Must Super Bowl Ads Be Viral?
Advertising is intrinsically tied to the Super Bowl now more than ever, with brands spending $4 million for a 30-second commercial. In fact, many viewers consider the first Sunday in February an advertising extravaganza, with some football plays mixed in.
Yet a growing number of advertising industry executives are expressing concern over the beast that has been created, according to panelists discussing the impact of Super Bowl advertising at an event hosted by data agency Zeta Interactive today in New York City.
"The key difference between Super Bowl advertising today versus 30 years ago is the pre-release of an ad," said David Sable, Global CEO, Young & Rubicam (Y&R). "It changed what got us talking. Viral is not new, but instead of [ads about] inspiration and insight, it's become G-M-O-O-T—Give Me One Of Those.”
“Clients say 'Make me a viral. Give me something that will be shared.'” Sable added. “They just want to say 'I got 10 million views on YouTube.'" This attitude results in ads that are memorably forgetful, says Sable. "Bottom line -- we know a cat pissing on shoes is funny and people will send it out, but no one" is buying products off that ad.
Some argue that the most successful Super Bowl campaigns challenge conventional wisdom. Most of today's ads use celebrities, babies, and animals. But standing apart from the crowd provides better impact. Apple's 1984 ad, for instance, did not show a product, but rather created the expectation that something amazing was going to happen, according to John Sculley, former Apple CEO.
"Steve Jobs' words were to build a campaign that is going to stop the world," said Sculley, who helped develop the iconic 1984 ad. "He loved the idea [of promoting] an experience and a lifestyle. It wasn't a computer in the sense of technology. It was an insanely great tool to change the world." Sculley adds that 1984's concept came from a Newsweek cover story that claimed 'IBM has won' the computer war with Apple.
Yet, while the 1984 ad may have been embraced favorably by viewers, it wasn't immediately accepted by Apple's Board of Directors, who greeted the clip with "dead silence." Sculley and his team were then ordered to sell Apple's two one-minute Super Bowl ad slots. Thankfully, Sculley was only able to sell one spot after trying not very hard to sell the second one.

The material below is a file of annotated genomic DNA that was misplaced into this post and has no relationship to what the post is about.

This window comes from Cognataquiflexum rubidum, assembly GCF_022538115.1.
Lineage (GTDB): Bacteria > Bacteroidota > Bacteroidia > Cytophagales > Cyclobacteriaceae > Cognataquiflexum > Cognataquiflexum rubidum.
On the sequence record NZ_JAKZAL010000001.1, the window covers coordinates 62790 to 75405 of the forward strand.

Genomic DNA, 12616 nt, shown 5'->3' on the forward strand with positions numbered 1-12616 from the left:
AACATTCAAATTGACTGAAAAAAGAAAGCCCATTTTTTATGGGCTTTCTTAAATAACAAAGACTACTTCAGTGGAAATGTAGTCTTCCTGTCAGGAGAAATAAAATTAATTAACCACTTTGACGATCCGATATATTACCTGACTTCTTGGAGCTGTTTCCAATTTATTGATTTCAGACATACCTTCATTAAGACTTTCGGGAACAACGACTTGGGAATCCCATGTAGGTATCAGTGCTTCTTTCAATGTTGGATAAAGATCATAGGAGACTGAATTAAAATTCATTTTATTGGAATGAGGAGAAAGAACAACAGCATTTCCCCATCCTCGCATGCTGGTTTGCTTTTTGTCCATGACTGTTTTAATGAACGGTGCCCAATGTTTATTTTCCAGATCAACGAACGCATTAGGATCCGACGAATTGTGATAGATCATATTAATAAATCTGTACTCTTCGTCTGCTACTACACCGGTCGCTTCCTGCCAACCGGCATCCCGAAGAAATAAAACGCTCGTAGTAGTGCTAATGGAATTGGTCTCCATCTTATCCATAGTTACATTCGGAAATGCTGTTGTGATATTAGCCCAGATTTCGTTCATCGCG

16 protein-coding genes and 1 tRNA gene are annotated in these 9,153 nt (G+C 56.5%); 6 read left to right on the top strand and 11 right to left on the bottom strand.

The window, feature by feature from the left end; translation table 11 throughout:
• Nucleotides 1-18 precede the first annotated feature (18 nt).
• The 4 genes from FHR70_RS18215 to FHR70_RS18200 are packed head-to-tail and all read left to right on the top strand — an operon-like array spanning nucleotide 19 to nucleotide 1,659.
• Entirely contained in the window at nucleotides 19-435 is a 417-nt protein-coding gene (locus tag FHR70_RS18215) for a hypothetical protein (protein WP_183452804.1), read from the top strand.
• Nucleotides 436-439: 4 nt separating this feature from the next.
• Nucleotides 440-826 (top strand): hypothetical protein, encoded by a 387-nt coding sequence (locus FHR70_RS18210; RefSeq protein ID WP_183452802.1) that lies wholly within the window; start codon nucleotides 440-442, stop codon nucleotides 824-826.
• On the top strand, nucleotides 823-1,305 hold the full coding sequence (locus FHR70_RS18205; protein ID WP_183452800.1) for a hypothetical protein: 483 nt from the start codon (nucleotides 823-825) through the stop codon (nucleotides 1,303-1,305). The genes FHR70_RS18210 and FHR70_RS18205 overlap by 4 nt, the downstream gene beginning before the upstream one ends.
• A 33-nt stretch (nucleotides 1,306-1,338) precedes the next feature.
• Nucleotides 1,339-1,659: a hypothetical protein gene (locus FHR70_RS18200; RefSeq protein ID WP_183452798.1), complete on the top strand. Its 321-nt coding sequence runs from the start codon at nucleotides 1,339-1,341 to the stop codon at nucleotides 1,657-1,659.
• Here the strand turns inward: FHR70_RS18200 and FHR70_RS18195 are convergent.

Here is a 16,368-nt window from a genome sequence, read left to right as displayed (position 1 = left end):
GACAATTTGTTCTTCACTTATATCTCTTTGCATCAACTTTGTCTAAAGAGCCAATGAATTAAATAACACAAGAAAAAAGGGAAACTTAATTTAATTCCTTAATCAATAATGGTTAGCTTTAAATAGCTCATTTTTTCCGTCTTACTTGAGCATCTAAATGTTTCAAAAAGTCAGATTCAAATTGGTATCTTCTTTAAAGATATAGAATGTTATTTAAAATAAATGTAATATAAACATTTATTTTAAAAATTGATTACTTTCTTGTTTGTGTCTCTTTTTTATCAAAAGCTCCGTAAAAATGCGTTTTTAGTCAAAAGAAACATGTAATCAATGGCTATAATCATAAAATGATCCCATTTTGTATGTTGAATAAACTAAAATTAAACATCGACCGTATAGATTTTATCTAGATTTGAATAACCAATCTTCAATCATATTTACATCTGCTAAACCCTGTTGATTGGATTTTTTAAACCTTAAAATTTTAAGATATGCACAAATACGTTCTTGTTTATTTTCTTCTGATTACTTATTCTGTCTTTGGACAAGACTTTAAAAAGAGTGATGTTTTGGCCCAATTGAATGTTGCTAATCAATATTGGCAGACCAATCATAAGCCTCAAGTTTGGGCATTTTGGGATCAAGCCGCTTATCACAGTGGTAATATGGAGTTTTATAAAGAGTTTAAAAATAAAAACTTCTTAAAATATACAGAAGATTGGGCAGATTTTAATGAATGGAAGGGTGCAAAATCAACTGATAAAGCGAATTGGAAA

Ultimately, Apple spent $1 million to air that ad and over the next month and a half, Apple garnered the equivalent of $45 million in free commercial exposures, per Sculley.
And there are ways for marketers to command great attention amidst all the Super Bowl hoopla without actually buying an ad in the game. Last year Y&R client Dell launched a new product around the time of the Super Bowl. Traditionally, company executives would have paid for a high-profile ad during the game to jumpstart the media blitz. Instead, Y&R "did a little experiment," says Sable. Shortly before the game, Dell and Y&R tweeted a link to an advertisement to a select group of influencers. Soon the ad went viral and joined all of the other paid Super Bowl ads in pre-release hype. No one noticed that Dell wasn't a Super Bowl advertiser.
Ultimately, without "a penny paid in media, the clip received six million
views and was voted as one of the top pre-released ads," says Sable. Still, he adds that this hype did not necessarily directly influence sales.
Technology and the rise of social media have undeniably altered Super Bowl advertisements, although there are some growing pains in using these tools. Analytics only help when they are tied to the client's main objective, the panelists agreed. Otherwise they are distractions. "We forget the basic role of marketing and what makes us excited is the feeling," says Hooman Radfar, Co-founder, AddThis. "There's a divergent view in the industry with the creative people on one side and then there's a separate crew of the math men. The future is in the marriage of the two."
Ultimately, effective Super Bowl advertisements do more than elicit a laugh. "The key word is engagement," said Sculley. "In the 1984 ad, we said we wanted to get as big an audience as possible. Now we want to be finely focused on getting that one customer."